Anyway, soon after I popped my coconut water cherry, I found myself craving it outside of yoga… after all, a girl’s gotta hydrate.  And Gatorade just wouldn’t cut it anymore.  Too mainstream – I mean, really.  So I meandered on over to the refrigerated beverage section of Whole Foods… only to realize how little I really knew about, well, drinking things, apparently.  I hunted down the coconut water section (section!), my eyes searching desperately for the familiar blue plastic bottle amidst the competing aluminum cans and glass bottles that all came in various sizes and infinite rainbows of flavor.  But it didn’t stop there… some had more potassium, some had less sodium, some had more electrolytes, some were Organic, some were naturally sweetened, some had probiotics, some were guaranteed to make you physically levitate off the ground… I just couldn’t deal. Cue screensaver.

A friend told me the other day that too many choices can contribute to unhappiness.  And I think it’s true.  What happened to the good old days when all you had to choose from was water, soda, and diet soda?  What happened to picking up a loaf of good old Wonder Bread instead of deciding between whole wheat or sprouted or ezekiel or 12-grain or gluten-free or extra fiber?  Sigh. Simplicity is undervalued. Yes, I’m talking to you, America.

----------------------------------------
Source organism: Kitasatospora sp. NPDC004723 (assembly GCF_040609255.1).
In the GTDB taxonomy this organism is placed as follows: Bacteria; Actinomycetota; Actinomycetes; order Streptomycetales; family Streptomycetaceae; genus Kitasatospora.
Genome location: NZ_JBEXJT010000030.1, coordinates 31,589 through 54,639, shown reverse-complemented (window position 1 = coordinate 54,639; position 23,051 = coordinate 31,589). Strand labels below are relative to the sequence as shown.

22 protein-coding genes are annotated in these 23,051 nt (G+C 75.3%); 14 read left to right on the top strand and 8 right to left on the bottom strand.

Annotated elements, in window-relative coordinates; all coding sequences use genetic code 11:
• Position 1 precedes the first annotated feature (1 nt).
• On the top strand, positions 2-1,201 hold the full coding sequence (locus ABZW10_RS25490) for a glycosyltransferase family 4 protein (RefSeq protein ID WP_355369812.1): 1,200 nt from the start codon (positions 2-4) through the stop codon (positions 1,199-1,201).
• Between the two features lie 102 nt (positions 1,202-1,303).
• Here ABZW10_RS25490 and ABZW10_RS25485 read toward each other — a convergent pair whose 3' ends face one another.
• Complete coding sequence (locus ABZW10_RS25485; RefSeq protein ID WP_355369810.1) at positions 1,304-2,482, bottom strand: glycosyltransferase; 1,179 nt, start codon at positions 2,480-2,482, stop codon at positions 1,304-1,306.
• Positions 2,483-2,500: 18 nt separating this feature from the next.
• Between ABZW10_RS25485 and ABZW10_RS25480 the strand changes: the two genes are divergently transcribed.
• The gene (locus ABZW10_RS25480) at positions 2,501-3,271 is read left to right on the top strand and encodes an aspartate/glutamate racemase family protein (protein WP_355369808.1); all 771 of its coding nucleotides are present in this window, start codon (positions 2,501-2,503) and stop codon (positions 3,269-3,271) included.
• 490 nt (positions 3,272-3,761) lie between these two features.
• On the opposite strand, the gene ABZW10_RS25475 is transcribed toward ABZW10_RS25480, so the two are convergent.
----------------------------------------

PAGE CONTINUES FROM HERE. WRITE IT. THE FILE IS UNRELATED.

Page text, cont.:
So you’re jonesing for some iced tea?  Here’s my advice: Think of the dinosaurs.  Go drive through Burger King and save yourself a good 45 minutes… along with what is left of your sanity.


2 thoughts on “On Electrolytes and Unhappiness”

  1. OMG! I am hysterical! I fall victim to this same plague, however my gateway drug was quinoa. In full agreement about there being too many choices! I remember once upon a time when I was happy with my 12 TV channels and UHF! These days between the hundreds of channels and on-demand and netflix, hulu, etc I find myself listlessly channel surfing for 30 minutes and then become frustrated when there is “nothing on”. Sigh. But thank you for your post. It was a great little eye opener and afternoon read.

  2. Good point! You should try the cereal isle! Now even buying milk takes a few extra minutes to decide. And knowing that there are so many choices allows family members to have their specific favorites, e.g., the one with the yellow top, making shopping a full-time job.